An Analysis of the Department of Health’s Data Relating to State-Managed Adult Mental Health Services from 2013 to 2017


Executive summary


This report presents additional selected results from our analysis of data provided by the Department of Health (DoH) in relation to the delivery of State-managed adult mental health services from 2013 to 2017. It provides further detail about the analysis that was used in the Auditor General’s Access to State-Managed Adult Mental Health Services report (Report 4 of 2019-20) and includes some analysis that was not included.

As part of that performance audit, we undertook an extensive data analytics exercise. As well as providing further information to Parliament, the results documented in this report may be of interest to a range of stakeholders including mental health service providers, advocacy bodies, consumers, carers, clinicians and research analysts.

The data analysis covered a 5 year period from 1 January 2013 to 31 December 2017. The DoH extracted the data from its systems and provided it to us in September 2018. The data covers mental health services delivered by public Health Service Providers (HSPs). This data includes admissions to hospitals, presentations to emergency departments (EDs) and contacts with community treatment services.

Our analysis was conducted on the specific data set at a point in time and consequently should not be seen as a complete or definitive representation of all aspects of Western Australia’s (WA’s) mental health services. The analysis and results were designed to answer a specific set of questions that related to the audit objective and scope. The analysis also tested the feasibility of using the DoH’s mental health data to provide new insights into how people access mental health services in WA.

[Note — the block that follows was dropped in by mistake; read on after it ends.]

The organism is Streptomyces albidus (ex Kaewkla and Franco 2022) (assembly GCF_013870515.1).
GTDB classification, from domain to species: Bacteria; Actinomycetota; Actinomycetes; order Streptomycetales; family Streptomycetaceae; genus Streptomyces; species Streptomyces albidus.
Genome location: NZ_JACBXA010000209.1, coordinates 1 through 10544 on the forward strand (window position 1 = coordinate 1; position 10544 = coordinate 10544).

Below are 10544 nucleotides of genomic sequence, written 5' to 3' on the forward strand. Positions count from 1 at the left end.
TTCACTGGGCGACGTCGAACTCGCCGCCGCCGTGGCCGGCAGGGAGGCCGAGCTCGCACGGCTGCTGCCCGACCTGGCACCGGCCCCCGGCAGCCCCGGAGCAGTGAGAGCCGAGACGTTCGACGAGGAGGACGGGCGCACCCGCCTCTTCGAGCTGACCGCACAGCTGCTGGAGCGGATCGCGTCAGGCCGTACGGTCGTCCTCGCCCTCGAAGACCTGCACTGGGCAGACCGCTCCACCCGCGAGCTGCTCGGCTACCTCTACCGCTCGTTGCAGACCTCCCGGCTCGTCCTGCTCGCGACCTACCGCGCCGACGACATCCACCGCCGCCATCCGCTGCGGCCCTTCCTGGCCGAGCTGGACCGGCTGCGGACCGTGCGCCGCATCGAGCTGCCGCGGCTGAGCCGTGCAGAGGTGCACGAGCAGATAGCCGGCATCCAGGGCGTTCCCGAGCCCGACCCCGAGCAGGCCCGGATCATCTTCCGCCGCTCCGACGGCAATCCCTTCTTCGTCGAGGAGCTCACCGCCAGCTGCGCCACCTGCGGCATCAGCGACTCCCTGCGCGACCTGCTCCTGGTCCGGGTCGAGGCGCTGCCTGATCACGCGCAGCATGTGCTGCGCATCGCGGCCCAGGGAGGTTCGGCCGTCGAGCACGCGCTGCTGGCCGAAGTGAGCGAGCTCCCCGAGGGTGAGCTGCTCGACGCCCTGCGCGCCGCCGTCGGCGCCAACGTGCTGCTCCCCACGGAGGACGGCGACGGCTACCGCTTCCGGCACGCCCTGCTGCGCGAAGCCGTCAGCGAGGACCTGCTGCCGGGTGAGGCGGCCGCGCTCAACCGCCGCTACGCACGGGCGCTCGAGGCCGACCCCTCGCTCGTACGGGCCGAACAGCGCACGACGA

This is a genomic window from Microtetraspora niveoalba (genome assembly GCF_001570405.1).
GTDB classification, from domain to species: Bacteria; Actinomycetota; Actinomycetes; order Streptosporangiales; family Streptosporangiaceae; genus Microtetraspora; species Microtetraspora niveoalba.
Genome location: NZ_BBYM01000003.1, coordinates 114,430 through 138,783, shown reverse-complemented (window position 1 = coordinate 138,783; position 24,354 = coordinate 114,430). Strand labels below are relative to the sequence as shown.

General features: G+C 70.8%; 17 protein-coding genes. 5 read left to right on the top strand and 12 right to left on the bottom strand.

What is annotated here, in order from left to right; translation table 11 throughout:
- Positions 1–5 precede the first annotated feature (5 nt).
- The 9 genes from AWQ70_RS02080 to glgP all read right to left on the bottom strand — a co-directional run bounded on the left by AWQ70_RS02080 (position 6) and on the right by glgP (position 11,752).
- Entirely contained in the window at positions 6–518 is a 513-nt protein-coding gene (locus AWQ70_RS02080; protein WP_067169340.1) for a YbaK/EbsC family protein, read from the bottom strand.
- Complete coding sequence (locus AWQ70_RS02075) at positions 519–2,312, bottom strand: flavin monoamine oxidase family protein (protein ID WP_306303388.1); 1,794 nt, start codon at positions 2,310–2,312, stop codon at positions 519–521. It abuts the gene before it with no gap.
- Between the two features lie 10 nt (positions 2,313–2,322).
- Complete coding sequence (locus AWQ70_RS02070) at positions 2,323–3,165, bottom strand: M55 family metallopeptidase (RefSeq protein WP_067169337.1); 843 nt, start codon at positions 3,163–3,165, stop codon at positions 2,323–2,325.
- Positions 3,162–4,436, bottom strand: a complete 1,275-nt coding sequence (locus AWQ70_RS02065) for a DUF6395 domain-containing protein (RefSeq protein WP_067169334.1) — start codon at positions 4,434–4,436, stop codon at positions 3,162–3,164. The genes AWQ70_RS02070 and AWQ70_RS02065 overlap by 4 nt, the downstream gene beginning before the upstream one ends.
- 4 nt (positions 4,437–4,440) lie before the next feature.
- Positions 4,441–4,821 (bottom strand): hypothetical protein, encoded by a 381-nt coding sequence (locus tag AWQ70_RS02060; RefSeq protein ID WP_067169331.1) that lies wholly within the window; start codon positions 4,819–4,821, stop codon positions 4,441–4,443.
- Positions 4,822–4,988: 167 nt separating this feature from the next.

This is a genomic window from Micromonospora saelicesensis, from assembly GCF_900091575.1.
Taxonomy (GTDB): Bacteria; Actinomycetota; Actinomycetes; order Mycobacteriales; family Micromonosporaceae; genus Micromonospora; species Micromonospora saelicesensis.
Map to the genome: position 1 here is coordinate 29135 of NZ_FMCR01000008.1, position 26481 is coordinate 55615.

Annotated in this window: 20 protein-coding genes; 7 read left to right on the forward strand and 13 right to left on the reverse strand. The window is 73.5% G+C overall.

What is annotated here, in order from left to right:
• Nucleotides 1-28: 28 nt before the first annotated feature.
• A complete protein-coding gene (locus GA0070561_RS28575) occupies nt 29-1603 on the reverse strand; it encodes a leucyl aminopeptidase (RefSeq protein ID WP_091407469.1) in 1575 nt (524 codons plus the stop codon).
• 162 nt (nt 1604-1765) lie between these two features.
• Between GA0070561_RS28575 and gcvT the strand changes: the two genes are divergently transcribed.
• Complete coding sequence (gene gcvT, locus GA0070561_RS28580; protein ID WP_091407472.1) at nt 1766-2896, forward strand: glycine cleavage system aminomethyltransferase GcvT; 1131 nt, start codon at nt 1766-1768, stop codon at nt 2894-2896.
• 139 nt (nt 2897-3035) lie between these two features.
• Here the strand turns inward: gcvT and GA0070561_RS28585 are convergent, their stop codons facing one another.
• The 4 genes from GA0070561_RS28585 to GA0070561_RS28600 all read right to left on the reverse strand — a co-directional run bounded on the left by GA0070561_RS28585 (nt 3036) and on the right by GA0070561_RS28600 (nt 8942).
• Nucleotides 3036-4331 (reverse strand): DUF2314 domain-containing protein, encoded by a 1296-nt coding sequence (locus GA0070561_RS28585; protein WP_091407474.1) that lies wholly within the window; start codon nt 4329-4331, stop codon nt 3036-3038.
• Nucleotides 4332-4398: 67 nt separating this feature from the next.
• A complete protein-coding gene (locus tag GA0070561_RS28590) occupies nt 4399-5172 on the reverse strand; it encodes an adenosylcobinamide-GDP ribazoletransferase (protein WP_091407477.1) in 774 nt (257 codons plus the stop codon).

In conducting the audit, the audit team engaged in an extensive consultation process that included staff from the DoH, the HSPs, the Mental Health Commission (MHC) and the Office of the Chief Psychiatrist. The consultation process provided assurance that the information, analytical approach and results were appropriate and soundly based.

The analysis also involved a significant contribution from the managers of the DoH Data Collections, their analysts and the Data Linkage Branch within the DoH. Their assistance in refining the approach and their role in extracting and linking the correct data was critical, and underpinned our analysis. In addition, their continued engagement in providing clarification and explanations helped ensure the data and analysis was appropriately interpreted. A reference group of psychiatrists, analysts and administrators within the HSPs also provided explanations and information to ensure we understood and appropriately interpreted the data.

This supporting data report was produced at an estimated cost of $175,000, which is in addition to the costs reported in Access to State-Managed Adult Mental Health Services (Report 4 of 2019-20). The data warehouse has now been shared with the DoH.


We engaged a data analytics expert to assist us in adopting a systems engineering approach to:

  • execute the data integration
  • transform the data to create linked episodes of care or stays
  • calculate the measures utilised to support the performance audit report.

This approach ensured the analysis was repeatable, transparent, auditable, validated and documented. It involved developing a data warehouse to which we then applied specific queries. These were designed to provide audit evidence to support our Report 4 of 2019-20, and they also produced the additional information provided in this report. Specifically, our approach involved: